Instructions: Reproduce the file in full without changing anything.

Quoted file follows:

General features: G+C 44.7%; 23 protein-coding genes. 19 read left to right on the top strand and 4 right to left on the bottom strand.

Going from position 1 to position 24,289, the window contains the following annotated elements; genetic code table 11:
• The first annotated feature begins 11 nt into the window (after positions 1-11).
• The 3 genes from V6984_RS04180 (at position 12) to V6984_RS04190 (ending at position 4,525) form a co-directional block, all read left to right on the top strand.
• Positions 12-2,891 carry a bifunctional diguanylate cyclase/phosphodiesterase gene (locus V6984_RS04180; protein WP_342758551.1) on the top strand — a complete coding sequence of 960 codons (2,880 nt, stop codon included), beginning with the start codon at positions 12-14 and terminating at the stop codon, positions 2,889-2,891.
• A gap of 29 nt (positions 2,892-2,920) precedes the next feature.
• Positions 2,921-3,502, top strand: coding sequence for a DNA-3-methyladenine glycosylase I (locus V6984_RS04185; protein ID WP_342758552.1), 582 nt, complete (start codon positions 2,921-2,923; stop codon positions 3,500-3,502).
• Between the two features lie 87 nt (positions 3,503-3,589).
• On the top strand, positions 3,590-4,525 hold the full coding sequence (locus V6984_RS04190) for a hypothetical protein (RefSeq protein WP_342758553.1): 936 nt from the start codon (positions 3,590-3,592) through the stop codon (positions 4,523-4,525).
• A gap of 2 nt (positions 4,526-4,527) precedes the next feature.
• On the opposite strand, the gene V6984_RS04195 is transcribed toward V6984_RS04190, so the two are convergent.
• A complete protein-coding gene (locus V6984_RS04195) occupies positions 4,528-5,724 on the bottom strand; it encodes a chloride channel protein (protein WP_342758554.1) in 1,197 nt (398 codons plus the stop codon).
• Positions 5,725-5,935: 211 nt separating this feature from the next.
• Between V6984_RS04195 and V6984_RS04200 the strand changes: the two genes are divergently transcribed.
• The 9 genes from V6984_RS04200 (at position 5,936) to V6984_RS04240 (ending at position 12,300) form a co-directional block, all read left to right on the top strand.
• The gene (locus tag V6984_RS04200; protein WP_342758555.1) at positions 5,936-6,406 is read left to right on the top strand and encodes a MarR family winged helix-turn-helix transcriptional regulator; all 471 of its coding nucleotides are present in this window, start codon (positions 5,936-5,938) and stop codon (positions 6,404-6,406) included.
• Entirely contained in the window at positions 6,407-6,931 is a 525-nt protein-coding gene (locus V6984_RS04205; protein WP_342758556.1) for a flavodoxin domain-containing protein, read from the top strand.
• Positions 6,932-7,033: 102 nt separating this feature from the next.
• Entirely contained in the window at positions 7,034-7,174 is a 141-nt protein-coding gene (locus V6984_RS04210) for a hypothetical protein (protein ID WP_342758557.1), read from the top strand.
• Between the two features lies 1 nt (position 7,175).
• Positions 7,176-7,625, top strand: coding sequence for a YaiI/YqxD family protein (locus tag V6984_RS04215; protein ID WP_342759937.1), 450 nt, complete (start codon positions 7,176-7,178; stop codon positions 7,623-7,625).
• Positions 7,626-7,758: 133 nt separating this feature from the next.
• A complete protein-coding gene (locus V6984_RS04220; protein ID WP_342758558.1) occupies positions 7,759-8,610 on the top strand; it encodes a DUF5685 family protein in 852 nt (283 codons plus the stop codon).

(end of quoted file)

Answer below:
General features: G+C 44.7%; 23 protein-coding genes. 19 read left to right on the top strand and 4 right to left on the bottom strand.

Going from position 1 to position 24,289, the window contains the following annotated elements; genetic code table 11:
• The first annotated feature begins 11 nt into the window (after positions 1-11).
• The 3 genes from V6984_RS04180 (at position 12) to V6984_RS04190 (ending at position 4,525) form a co-directional block, all read left to right on the top strand.
• Positions 12-2,891 carry a bifunctional diguanylate cyclase/phosphodiesterase gene (locus V6984_RS04180; protein WP_342758551.1) on the top strand — a complete coding sequence of 960 codons (2,880 nt, stop codon included), beginning with the start codon at positions 12-14 and terminating at the stop codon, positions 2,889-2,891.
• A gap of 29 nt (positions 2,892-2,920) precedes the next feature.
• Positions 2,921-3,502, top strand: coding sequence for a DNA-3-methyladenine glycosylase I (locus V6984_RS04185; protein ID WP_342758552.1), 582 nt, complete (start codon positions 2,921-2,923; stop codon positions 3,500-3,502).
• Between the two features lie 87 nt (positions 3,503-3,589).
• On the top strand, positions 3,590-4,525 hold the full coding sequence (locus V6984_RS04190) for a hypothetical protein (RefSeq protein WP_342758553.1): 936 nt from the start codon (positions 3,590-3,592) through the stop codon (positions 4,523-4,525).
• A gap of 2 nt (positions 4,526-4,527) precedes the next feature.
• On the opposite strand, the gene V6984_RS04195 is transcribed toward V6984_RS04190, so the two are convergent.
• A complete protein-coding gene (locus V6984_RS04195) occupies positions 4,528-5,724 on the bottom strand; it encodes a chloride channel protein (protein WP_342758554.1) in 1,197 nt (398 codons plus the stop codon).
• Positions 5,725-5,935: 211 nt separating this feature from the next.
• Between V6984_RS04195 and V6984_RS04200 the strand changes: the two genes are divergently transcribed.
• The 9 genes from V6984_RS04200 (at position 5,936) to V6984_RS04240 (ending at position 12,300) form a co-directional block, all read left to right on the top strand.
• The gene (locus tag V6984_RS04200; protein WP_342758555.1) at positions 5,936-6,406 is read left to right on the top strand and encodes a MarR family winged helix-turn-helix transcriptional regulator; all 471 of its coding nucleotides are present in this window, start codon (positions 5,936-5,938) and stop codon (positions 6,404-6,406) included.
• Entirely contained in the window at positions 6,407-6,931 is a 525-nt protein-coding gene (locus V6984_RS04205; protein WP_342758556.1) for a flavodoxin domain-containing protein, read from the top strand.
• Positions 6,932-7,033: 102 nt separating this feature from the next.
• Entirely contained in the window at positions 7,034-7,174 is a 141-nt protein-coding gene (locus V6984_RS04210) for a hypothetical protein (protein ID WP_342758557.1), read from the top strand.
• Between the two features lies 1 nt (position 7,175).
• Positions 7,176-7,625, top strand: coding sequence for a YaiI/YqxD family protein (locus tag V6984_RS04215; protein ID WP_342759937.1), 450 nt, complete (start codon positions 7,176-7,178; stop codon positions 7,623-7,625).
• Positions 7,626-7,758: 133 nt separating this feature from the next.
• A complete protein-coding gene (locus V6984_RS04220; protein ID WP_342758558.1) occupies positions 7,759-8,610 on the top strand; it encodes a DUF5685 family protein in 852 nt (283 codons plus the stop codon).